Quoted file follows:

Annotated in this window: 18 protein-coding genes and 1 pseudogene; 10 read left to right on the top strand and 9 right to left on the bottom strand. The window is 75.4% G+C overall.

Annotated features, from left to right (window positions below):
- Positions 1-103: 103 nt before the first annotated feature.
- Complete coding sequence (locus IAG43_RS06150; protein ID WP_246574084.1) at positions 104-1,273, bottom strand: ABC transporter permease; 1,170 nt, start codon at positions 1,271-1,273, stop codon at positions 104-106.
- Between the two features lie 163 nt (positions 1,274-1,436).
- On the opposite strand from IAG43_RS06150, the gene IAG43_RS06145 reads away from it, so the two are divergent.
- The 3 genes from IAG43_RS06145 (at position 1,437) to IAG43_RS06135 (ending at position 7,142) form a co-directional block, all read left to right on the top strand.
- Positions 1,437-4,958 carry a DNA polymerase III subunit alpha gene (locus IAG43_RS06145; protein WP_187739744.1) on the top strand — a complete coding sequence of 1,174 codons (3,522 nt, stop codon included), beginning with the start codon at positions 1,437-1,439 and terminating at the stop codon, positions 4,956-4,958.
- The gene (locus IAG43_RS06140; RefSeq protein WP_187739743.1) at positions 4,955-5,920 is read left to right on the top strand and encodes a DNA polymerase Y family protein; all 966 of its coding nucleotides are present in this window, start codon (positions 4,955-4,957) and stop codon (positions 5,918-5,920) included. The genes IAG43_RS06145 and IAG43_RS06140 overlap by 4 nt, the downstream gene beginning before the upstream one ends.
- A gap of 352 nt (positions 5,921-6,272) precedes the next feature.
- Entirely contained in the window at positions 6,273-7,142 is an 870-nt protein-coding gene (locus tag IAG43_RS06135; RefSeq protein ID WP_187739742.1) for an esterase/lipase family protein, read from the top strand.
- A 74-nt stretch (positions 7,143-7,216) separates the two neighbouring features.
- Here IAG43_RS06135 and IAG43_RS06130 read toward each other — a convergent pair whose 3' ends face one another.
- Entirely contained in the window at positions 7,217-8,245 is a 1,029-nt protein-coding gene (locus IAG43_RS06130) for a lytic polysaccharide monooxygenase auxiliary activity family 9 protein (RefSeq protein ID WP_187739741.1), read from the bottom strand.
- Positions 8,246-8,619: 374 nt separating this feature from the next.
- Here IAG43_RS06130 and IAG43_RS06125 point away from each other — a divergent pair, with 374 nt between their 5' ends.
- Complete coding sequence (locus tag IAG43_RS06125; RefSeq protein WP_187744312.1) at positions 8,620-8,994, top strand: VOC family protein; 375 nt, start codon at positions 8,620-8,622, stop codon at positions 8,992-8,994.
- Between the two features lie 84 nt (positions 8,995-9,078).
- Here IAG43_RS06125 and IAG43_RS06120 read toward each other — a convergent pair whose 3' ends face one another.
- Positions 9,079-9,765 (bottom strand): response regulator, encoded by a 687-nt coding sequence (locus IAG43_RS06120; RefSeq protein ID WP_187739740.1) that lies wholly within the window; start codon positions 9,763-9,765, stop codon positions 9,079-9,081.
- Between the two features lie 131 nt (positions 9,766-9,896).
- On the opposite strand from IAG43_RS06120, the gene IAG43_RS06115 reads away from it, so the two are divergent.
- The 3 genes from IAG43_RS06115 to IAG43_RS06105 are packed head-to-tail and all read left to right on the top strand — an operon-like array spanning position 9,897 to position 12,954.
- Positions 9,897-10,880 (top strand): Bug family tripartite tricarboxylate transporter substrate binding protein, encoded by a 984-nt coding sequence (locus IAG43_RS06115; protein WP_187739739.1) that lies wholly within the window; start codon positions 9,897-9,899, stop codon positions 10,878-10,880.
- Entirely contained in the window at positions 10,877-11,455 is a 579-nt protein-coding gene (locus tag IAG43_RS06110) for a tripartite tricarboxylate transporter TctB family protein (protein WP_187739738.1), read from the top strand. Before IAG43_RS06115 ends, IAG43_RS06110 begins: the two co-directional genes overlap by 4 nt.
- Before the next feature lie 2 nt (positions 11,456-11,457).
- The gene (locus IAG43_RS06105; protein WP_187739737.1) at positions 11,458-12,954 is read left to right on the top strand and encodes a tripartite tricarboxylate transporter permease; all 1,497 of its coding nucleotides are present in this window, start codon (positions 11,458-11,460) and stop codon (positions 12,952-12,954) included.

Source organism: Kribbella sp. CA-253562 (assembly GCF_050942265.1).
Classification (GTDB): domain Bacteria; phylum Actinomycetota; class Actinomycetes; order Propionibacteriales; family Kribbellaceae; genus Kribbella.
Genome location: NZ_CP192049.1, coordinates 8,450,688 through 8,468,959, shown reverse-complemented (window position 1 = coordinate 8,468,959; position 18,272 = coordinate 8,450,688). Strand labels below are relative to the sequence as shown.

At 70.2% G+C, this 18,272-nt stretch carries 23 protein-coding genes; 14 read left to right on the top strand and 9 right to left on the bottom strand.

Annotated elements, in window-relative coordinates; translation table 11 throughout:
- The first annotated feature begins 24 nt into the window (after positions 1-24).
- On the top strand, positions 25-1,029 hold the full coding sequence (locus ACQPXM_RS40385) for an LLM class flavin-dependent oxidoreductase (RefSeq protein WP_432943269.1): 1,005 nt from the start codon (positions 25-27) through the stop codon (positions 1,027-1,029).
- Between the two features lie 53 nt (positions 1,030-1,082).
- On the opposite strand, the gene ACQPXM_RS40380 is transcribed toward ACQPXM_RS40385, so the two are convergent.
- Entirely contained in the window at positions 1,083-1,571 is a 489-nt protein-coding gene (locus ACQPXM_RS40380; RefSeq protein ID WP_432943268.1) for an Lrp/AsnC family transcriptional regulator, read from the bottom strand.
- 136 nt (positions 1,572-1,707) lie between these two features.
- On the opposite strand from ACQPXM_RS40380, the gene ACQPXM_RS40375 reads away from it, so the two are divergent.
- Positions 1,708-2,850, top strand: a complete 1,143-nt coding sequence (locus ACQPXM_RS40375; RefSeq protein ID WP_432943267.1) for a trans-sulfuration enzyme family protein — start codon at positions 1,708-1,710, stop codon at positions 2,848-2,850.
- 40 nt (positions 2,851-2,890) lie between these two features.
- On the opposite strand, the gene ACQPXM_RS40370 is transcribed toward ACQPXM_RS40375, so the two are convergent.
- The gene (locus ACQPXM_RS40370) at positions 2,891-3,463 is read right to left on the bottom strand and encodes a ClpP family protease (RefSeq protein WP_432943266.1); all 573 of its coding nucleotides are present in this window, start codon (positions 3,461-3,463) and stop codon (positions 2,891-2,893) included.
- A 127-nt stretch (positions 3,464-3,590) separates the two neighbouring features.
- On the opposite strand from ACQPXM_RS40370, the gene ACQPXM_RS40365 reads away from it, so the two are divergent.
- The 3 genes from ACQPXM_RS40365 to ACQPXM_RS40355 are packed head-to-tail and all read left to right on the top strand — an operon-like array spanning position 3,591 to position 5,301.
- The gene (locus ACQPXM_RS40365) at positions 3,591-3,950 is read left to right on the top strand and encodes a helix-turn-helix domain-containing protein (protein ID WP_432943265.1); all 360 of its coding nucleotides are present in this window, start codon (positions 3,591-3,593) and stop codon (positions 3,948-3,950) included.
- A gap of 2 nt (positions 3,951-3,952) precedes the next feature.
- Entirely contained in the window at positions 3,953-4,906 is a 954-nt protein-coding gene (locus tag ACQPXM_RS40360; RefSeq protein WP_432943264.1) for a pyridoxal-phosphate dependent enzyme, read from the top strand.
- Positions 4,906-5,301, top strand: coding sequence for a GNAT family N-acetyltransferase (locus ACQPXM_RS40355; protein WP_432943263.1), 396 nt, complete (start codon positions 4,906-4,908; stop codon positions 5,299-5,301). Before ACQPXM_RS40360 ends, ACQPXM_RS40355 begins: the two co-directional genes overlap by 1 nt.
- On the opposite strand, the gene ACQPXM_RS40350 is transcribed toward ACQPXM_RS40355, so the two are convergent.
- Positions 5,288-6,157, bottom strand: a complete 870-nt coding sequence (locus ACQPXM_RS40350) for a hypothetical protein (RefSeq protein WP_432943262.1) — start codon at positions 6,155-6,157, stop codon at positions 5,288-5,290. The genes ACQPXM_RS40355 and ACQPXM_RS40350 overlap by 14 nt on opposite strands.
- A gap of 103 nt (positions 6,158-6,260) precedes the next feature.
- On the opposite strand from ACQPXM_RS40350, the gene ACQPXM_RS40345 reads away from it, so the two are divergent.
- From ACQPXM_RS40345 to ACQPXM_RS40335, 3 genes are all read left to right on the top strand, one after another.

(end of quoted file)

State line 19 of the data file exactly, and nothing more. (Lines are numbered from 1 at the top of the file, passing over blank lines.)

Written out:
- Here IAG43_RS06125 and IAG43_RS06120 read toward each other — a convergent pair whose 3' ends face one another.